(10+10) = 20
    Thus bob would get 0.5 for worker handling and john would get 0.5 for worker handling.

    Sum ALL the work sites get the percentage of handled by each super.
    (2+1) = 3
    Thus bob would get 0.667 for number of sites and john would get 0.333 for number of sites handled.

    Sum the percentages for & multiply by the point to get a modified point system:
    bob: 0.5+0.67 = 1.166 : 1.166 * 9 = 10.5
    john: 0.5 + 0.333 = 0.833 : 0.833 * 9 = 7.5

    With more data you could "weigh" the value of the different aspects. That is, if a person handles 10 employees and another handles 100, then it seems more natural that it should not be a 10:1 evaluation ratio but perhaps square root

     \dfrac{ \sqrt{100}}{\sqrt{10}} = 3.162

    or

     \dfrac{ \log{100}}{\log{10}} = 2.000

    or something in between.
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  6. #6
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    Quote Originally Posted by chumbawumba View Post
    This is very good. Just one last issue...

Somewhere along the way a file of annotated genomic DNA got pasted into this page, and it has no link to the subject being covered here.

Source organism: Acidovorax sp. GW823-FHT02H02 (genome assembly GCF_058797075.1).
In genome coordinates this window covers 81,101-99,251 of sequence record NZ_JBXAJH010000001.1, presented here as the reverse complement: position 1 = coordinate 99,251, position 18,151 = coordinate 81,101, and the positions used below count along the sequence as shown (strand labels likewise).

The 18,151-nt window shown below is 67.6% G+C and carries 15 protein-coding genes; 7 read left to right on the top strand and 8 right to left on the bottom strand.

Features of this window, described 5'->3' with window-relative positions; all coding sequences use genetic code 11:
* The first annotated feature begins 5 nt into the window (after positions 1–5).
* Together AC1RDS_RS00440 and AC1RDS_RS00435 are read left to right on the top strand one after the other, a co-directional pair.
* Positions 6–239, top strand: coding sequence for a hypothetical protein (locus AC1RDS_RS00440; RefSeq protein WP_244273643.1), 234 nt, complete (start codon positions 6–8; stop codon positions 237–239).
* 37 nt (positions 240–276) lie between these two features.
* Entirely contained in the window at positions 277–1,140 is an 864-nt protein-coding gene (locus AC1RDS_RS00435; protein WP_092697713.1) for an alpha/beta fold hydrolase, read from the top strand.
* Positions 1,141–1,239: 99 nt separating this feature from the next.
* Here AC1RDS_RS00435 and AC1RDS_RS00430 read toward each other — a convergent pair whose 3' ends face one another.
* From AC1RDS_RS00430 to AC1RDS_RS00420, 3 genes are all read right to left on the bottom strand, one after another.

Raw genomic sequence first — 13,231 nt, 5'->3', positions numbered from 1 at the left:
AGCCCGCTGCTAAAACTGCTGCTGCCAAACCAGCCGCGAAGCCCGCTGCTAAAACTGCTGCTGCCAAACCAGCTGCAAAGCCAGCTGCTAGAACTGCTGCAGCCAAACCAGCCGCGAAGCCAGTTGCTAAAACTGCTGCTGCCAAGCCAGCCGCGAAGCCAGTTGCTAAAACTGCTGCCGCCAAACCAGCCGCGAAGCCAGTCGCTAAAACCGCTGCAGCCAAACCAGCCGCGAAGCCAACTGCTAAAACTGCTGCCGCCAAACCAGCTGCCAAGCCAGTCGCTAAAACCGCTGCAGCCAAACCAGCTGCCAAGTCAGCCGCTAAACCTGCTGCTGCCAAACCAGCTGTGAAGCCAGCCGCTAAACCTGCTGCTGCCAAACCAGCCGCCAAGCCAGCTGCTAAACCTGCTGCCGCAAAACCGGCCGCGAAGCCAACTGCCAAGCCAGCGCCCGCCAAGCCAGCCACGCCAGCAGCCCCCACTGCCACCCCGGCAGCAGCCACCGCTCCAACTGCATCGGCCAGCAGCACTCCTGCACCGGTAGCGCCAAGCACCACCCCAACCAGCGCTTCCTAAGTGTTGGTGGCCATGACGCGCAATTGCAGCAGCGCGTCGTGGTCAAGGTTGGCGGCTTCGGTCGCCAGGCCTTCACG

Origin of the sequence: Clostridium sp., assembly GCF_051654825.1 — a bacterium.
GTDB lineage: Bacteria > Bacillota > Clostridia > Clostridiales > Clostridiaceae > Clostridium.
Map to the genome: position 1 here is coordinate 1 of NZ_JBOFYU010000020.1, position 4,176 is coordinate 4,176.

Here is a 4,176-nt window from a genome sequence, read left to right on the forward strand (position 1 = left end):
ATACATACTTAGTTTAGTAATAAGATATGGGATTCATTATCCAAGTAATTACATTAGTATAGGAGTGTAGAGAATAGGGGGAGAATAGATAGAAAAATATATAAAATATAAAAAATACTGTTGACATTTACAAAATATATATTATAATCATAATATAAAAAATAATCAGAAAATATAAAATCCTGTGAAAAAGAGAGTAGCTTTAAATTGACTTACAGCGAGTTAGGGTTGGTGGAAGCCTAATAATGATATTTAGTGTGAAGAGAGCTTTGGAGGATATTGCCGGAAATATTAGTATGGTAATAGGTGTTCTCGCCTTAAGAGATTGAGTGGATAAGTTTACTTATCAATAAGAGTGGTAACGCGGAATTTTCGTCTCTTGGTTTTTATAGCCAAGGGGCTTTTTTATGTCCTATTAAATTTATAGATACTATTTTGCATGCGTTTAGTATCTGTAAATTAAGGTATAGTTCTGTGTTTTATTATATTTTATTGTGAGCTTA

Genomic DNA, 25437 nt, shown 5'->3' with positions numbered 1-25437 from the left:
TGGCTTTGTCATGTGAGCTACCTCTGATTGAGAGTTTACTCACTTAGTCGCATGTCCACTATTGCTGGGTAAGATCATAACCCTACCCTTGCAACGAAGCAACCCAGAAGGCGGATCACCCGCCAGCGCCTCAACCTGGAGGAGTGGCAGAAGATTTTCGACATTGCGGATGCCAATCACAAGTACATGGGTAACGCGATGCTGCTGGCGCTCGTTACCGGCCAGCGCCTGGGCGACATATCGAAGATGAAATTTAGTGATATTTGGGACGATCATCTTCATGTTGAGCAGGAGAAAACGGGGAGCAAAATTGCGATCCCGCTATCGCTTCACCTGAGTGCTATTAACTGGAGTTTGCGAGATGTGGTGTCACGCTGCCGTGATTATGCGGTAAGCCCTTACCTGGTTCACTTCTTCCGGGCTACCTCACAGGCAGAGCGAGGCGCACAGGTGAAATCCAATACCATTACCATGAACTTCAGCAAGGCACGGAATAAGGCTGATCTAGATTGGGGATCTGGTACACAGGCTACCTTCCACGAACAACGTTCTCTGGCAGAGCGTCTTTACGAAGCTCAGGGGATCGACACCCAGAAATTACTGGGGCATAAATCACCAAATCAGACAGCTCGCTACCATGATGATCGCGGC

how could be tweak this formaula so that when a supervisor receives a negative score, he isn't penalised by having extra worksites:

    bob: 0.5+0.67 = 1.166 : 1.166 * -9 = -10.5
    john: 0.5 + 0.333 = 0.833 : 0.833 * -9 = -7.5


    in the case above, you could argue that john should score worse than bob, because he has fewer sites to manage
    NOTE: There are some who deserve a much worse rating than actually given.

    To dampen the negative impact:
    Determine the range of evaluations.
    bob = -9
    john = -9
    bill = 5
    samson = 11

    range -9 to 11 = 20
    Translate that range to: 1 to 21
    (avoid zero in the modified range & you may want to also avoid 1 as the bottom)
    Make all of the evaluations and then translate back.

    Another way:

    Determine the average (or mean) evaluation and reset the raw evaluations:
    bob = -9
    john = -9
    bill = 5
    samson = 11

    mean = -2

    Revalued based on average:
    bob = -7
    john = -7
    bill = 7
    samson = 13


    If this were real world data, you need to be extremely careful about how you manipulate the supplied raw information. You tend to skew the results with your bias which may have nothing to do with the performance evaluations.

    However, if this is simulated data, I would generate "some small re-alignments/adjustments" to the source data to prove my thesis with HARD COLD STATISTICS.